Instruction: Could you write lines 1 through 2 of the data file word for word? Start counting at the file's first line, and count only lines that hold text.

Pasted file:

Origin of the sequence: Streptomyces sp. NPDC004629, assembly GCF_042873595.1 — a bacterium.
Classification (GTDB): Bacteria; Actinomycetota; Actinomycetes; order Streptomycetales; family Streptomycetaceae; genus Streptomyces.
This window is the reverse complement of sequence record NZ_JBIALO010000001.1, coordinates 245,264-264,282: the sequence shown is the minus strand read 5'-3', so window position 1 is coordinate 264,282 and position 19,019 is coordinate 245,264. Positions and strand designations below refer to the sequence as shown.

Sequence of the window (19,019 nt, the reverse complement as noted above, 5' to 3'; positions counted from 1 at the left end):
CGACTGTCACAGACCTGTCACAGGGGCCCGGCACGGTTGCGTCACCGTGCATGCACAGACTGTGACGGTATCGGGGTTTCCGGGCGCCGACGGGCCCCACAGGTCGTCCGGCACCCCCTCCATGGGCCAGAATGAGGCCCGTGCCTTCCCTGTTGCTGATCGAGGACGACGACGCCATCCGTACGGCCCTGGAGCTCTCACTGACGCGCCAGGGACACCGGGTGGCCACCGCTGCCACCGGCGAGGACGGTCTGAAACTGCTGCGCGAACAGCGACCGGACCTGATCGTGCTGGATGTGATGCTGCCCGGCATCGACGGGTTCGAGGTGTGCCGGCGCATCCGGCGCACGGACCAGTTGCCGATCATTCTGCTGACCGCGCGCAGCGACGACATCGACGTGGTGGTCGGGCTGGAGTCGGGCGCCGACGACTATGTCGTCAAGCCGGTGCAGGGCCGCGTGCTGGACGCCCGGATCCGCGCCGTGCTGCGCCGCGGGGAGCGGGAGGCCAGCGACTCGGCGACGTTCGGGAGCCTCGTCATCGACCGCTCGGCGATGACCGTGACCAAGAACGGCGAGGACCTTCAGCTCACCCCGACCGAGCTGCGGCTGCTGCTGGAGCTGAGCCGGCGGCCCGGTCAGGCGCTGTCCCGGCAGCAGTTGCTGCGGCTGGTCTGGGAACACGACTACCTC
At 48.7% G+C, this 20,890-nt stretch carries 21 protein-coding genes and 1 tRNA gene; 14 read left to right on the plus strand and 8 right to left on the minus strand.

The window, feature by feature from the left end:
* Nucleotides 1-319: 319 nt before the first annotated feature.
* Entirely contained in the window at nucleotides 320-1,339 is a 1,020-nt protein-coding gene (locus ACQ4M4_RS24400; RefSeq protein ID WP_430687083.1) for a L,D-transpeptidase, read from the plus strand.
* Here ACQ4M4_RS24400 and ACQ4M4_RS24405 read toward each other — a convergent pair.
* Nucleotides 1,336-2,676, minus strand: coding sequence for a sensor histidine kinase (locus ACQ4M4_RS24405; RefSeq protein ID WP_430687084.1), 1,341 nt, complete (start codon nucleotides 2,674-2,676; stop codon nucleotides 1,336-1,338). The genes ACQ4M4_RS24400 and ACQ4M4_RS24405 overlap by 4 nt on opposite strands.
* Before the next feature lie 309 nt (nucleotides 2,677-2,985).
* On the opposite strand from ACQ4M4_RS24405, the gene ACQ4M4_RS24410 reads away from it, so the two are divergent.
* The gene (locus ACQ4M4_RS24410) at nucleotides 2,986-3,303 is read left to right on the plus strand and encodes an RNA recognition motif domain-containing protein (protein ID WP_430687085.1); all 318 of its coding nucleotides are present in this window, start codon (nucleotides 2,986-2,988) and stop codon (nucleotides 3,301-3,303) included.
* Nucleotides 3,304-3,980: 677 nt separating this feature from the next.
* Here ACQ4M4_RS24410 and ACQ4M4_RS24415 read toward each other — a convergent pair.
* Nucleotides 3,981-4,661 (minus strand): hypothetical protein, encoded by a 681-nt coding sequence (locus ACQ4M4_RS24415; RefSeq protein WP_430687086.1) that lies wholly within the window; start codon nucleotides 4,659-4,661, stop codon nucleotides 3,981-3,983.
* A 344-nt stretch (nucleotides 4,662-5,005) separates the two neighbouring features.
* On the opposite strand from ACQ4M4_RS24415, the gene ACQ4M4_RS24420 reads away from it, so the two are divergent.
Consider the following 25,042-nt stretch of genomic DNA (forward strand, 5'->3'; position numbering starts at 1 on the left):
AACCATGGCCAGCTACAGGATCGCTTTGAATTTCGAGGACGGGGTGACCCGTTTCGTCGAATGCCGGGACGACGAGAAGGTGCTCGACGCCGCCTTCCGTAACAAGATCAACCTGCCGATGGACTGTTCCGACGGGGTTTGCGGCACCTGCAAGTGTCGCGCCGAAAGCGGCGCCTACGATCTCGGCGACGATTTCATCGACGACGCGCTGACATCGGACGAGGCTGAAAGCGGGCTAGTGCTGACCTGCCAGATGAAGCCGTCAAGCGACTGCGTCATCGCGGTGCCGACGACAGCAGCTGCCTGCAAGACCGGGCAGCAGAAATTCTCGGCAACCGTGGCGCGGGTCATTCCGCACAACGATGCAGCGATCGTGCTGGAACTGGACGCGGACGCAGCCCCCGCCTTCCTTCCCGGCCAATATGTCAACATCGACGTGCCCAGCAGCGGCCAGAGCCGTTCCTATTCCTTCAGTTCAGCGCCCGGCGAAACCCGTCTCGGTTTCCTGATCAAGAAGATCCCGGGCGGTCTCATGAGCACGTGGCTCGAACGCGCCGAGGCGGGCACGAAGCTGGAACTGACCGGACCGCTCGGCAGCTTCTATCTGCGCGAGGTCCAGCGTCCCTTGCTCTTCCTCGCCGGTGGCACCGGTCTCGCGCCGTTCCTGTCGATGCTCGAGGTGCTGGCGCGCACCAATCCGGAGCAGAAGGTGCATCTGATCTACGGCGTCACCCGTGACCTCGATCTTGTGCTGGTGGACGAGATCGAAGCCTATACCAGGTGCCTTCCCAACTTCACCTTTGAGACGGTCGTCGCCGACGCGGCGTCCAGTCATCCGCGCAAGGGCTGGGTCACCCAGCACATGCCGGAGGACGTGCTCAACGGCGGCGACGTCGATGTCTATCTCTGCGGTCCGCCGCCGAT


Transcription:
Origin of the sequence: Streptomyces sp. NPDC004629, assembly GCF_042873595.1 — a bacterium.
Classification (GTDB): Bacteria; Actinomycetota; Actinomycetes; order Streptomycetales; family Streptomycetaceae; genus Streptomyces.